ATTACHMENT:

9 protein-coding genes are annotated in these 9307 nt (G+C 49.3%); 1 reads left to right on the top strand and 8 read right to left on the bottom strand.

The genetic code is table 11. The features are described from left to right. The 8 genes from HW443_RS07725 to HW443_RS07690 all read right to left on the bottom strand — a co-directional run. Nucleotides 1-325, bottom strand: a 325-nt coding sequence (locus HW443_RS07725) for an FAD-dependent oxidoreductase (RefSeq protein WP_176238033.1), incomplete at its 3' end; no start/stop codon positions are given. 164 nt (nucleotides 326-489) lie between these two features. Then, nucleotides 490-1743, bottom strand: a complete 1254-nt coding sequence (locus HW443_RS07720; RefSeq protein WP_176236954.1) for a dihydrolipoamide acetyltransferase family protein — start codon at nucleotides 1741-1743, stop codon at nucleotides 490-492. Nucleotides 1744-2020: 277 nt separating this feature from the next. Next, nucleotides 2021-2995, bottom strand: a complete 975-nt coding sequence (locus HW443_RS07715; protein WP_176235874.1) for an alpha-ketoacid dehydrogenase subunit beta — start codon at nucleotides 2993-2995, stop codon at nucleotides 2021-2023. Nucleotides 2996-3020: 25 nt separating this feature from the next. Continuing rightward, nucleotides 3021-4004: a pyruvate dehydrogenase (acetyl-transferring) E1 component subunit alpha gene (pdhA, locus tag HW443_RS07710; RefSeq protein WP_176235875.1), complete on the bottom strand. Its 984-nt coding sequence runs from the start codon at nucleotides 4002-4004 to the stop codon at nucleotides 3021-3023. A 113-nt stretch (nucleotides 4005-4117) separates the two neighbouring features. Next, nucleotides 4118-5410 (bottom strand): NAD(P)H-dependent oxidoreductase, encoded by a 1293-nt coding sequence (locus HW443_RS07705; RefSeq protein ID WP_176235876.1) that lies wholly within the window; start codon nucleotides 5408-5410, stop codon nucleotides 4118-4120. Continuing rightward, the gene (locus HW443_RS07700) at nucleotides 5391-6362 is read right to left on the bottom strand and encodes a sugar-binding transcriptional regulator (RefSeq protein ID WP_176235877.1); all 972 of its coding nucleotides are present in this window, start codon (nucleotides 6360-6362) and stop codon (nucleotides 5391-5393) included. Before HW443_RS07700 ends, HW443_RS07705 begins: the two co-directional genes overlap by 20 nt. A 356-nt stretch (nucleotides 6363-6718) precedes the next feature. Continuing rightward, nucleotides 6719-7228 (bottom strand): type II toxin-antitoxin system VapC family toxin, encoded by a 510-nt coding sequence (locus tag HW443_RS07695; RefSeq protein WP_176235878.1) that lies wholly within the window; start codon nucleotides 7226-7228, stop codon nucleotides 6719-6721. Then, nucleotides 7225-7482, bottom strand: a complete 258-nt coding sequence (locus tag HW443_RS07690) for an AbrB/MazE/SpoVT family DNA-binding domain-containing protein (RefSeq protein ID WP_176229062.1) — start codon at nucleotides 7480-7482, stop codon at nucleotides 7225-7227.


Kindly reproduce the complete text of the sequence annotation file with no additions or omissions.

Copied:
9 protein-coding genes are annotated in these 9307 nt (G+C 49.3%); 1 reads left to right on the top strand and 8 read right to left on the bottom strand.

The genetic code is table 11. The features are described from left to right. The 8 genes from HW443_RS07725 to HW443_RS07690 all read right to left on the bottom strand — a co-directional run. Nucleotides 1-325, bottom strand: a 325-nt coding sequence (locus HW443_RS07725) for an FAD-dependent oxidoreductase (RefSeq protein WP_176238033.1), incomplete at its 3' end; no start/stop codon positions are given. 164 nt (nucleotides 326-489) lie between these two features. Then, nucleotides 490-1743, bottom strand: a complete 1254-nt coding sequence (locus HW443_RS07720; RefSeq protein WP_176236954.1) for a dihydrolipoamide acetyltransferase family protein — start codon at nucleotides 1741-1743, stop codon at nucleotides 490-492. Nucleotides 1744-2020: 277 nt separating this feature from the next. Next, nucleotides 2021-2995, bottom strand: a complete 975-nt coding sequence (locus HW443_RS07715; protein WP_176235874.1) for an alpha-ketoacid dehydrogenase subunit beta — start codon at nucleotides 2993-2995, stop codon at nucleotides 2021-2023. Nucleotides 2996-3020: 25 nt separating this feature from the next. Continuing rightward, nucleotides 3021-4004: a pyruvate dehydrogenase (acetyl-transferring) E1 component subunit alpha gene (pdhA, locus tag HW443_RS07710; RefSeq protein WP_176235875.1), complete on the bottom strand. Its 984-nt coding sequence runs from the start codon at nucleotides 4002-4004 to the stop codon at nucleotides 3021-3023. A 113-nt stretch (nucleotides 4005-4117) separates the two neighbouring features. Next, nucleotides 4118-5410 (bottom strand): NAD(P)H-dependent oxidoreductase, encoded by a 1293-nt coding sequence (locus HW443_RS07705; RefSeq protein ID WP_176235876.1) that lies wholly within the window; start codon nucleotides 5408-5410, stop codon nucleotides 4118-4120. Continuing rightward, the gene (locus HW443_RS07700) at nucleotides 5391-6362 is read right to left on the bottom strand and encodes a sugar-binding transcriptional regulator (RefSeq protein ID WP_176235877.1); all 972 of its coding nucleotides are present in this window, start codon (nucleotides 6360-6362) and stop codon (nucleotides 5391-5393) included. Before HW443_RS07700 ends, HW443_RS07705 begins: the two co-directional genes overlap by 20 nt. A 356-nt stretch (nucleotides 6363-6718) precedes the next feature. Continuing rightward, nucleotides 6719-7228 (bottom strand): type II toxin-antitoxin system VapC family toxin, encoded by a 510-nt coding sequence (locus tag HW443_RS07695; RefSeq protein WP_176235878.1) that lies wholly within the window; start codon nucleotides 7226-7228, stop codon nucleotides 6719-6721. Then, nucleotides 7225-7482, bottom strand: a complete 258-nt coding sequence (locus tag HW443_RS07690) for an AbrB/MazE/SpoVT family DNA-binding domain-containing protein (RefSeq protein ID WP_176229062.1) — start codon at nucleotides 7480-7482, stop codon at nucleotides 7225-7227.